A Brief Overview of the BSIM

What Does the BSIM Forecast?

The BSIM generates forecasts of economic variables in future years.  It first calculates forecasts for a baseline case intended to represent the path the economy would take assuming no major changes (“shocks”) occur.  It then calculates forecasts for an alternative scenario in which some major change/shock occurs.  For our purposes, these shocks take the form of changes in public policy. The difference between the forecasts for the alternative and baseline scenarios is the end result of this process.  Economic variables forecast by the BSIM include (among other things) levels of private sector employment and real output.

What Is the BSIM?

The Business Size Impact Module (BSIM) is a dynamic, multi-region model based on the Regional Economic Models, Inc. (REMI) structural economic forecasting and policy analysis model which integrates input-output, computable general equilibrium, econometric, and economic geography methodologies.  It has the unique ability among forecasting models to forecast the economic impact of public policy and proposed legislation on U.S. businesses differentiated by size of firm, allowing analysts to estimate how policy changes might impact small businesses and their employees.  The REMI model is the leading forecasting and policy analysis model in use and is employed by hundreds of governmental agencies, universities, consulting firms, nonprofits, and others.

When You Say “Model”, What Exactly Do You Mean?

An economic model like the BSIM attempts to describe the economy using mathematical techniques intended to capture past relationships between economic variables (consumption, investment, government spending, interest rates, etc.) and extend them into the future.  Such models usually include formal descriptions of major components of the economy, like consumers and households, firms and producers, and government. 

The REMI policy model, on which the BSIM is based, is a 70-sector NAICS (an industry classification system) model and provides a high level of detail on the producer side.  The BSIM provides even finer detail by describing private sector employer firms down to categories defined by the number of employees per firm.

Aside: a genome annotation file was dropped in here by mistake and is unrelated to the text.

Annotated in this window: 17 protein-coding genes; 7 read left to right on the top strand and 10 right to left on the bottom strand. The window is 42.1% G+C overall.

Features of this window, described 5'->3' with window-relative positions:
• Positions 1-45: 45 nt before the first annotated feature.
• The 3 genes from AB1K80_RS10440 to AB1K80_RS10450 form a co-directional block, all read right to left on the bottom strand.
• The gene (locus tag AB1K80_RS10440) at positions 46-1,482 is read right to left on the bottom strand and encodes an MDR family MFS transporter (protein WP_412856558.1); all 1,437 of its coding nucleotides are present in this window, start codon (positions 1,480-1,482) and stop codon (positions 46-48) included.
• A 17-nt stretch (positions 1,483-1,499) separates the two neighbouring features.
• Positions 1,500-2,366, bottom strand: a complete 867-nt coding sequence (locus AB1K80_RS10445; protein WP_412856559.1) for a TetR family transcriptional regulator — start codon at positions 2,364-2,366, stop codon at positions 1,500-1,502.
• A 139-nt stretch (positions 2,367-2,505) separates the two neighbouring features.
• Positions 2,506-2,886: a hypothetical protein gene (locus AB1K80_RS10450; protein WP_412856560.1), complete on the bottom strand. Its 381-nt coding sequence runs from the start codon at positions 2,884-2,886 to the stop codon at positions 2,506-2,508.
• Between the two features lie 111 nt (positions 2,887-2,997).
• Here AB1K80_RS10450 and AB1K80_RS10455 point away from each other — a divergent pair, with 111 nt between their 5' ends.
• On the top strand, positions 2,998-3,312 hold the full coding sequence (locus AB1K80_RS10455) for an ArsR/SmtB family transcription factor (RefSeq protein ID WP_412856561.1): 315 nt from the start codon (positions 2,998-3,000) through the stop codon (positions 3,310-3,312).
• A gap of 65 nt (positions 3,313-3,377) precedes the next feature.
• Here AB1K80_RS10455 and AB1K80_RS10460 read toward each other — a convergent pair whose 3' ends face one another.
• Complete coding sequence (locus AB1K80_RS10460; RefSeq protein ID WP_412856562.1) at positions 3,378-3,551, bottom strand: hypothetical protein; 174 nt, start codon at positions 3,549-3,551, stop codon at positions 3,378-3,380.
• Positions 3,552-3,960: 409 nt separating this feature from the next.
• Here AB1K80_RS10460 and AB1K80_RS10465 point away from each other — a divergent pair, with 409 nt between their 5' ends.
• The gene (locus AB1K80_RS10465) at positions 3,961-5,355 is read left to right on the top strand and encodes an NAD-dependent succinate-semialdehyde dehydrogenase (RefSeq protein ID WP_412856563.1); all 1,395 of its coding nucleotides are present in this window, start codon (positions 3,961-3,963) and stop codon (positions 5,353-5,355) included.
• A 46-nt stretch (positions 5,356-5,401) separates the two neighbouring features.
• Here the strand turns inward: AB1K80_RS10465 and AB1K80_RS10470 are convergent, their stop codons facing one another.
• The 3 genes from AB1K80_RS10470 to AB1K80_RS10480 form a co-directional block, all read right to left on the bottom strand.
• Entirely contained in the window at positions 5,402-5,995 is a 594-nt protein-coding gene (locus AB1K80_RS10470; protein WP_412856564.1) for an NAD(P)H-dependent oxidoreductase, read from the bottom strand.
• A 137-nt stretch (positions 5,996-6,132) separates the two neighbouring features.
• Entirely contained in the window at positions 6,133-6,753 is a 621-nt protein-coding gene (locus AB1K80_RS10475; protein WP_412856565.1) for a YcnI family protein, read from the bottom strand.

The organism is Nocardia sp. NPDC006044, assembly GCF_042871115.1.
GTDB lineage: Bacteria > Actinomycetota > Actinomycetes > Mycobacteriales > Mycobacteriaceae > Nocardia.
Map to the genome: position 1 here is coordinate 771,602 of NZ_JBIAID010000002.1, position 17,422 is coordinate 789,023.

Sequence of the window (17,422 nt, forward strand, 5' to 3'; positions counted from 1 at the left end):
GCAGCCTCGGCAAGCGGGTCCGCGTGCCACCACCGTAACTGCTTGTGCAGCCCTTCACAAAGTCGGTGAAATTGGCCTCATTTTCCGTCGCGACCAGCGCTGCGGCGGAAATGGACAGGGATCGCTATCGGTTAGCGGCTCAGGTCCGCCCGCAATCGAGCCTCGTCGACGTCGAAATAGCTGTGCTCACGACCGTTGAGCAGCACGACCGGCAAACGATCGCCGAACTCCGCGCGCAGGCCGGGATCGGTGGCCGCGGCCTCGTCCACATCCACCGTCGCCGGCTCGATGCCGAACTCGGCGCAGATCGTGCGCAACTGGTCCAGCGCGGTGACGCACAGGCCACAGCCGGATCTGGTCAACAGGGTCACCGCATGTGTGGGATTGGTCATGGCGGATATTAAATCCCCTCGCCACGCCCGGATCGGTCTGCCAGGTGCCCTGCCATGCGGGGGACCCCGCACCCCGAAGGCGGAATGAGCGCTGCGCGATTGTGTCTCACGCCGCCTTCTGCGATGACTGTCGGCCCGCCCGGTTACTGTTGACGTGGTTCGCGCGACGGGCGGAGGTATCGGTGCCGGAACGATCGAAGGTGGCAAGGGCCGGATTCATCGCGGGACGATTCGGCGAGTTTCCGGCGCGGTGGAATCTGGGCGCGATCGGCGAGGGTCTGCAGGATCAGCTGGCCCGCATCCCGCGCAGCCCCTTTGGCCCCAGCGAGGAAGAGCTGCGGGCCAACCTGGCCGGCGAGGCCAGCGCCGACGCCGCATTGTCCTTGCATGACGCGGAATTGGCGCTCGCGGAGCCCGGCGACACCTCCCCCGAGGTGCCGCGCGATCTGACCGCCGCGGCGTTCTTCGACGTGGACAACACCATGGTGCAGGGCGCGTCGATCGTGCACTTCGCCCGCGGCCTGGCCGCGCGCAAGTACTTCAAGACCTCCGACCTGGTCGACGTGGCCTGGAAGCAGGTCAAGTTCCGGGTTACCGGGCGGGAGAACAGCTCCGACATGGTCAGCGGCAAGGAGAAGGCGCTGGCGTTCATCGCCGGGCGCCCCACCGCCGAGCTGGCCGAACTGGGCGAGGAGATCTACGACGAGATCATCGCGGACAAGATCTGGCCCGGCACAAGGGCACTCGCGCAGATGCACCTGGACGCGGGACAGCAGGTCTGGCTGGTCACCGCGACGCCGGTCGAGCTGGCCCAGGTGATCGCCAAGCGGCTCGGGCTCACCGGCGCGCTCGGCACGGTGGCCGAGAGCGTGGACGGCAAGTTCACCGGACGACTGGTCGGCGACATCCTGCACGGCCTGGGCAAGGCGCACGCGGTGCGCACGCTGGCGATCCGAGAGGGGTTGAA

How Does the BSIM Differ From Other Forecasting Models?

The principal distinguishing feature of the BSIM is its ability to forecast the impact of policy changes on U.S. businesses differentiated by size of firm.  No other model (of which we are aware) has this capability.

What Do You Mean by “Dynamic” Model?

Economic models come in two varieties: static and dynamic.  Both varieties attempt to describe the behavior of certain economic phenomena vis-à-vis mathematical modeling techniques used to capture both (a) the historical relationships between economic agents and variables and (b) forward-looking assumptions regarding such relationships.  Such models usually include descriptions of consumers and households, firms and producers, and government.  The primary value of these models from a policy perspective is their ability to forecast how the economy might respond to a so-called economic “shock” (some event that occurs “outside the model” like 9/11, a tsunami or other natural disaster, or a change in policy).

Static and dynamic models differ in their forecasting approaches.  A static model will evaluate the shock consistent with a predetermined, fixed response by economic agents (consumers, producers, government) to the shock.  The shock, along with the response of economic agents, help determine the forecasts produced by the model (output, employment, price levels, etc.).  The scoring methodology employed by the Congressional Budget Office is one example of a static approach used to evaluate the impact an economic “shock” (a change in tax policy, in this case) may have on government revenue.

Like a static model, a dynamic model will also evaluate the shock and predict the initial responses by agents.  But unlike static models, a dynamic model will allow for adaptive behavior by economic agents as a consequence of the shock and a changing economic environment.  Because economic agents in the real world adapt their behavior when confronted with new information, dynamic models may be thought of as more “realistic” representations of the economy than static models in at least one sense.

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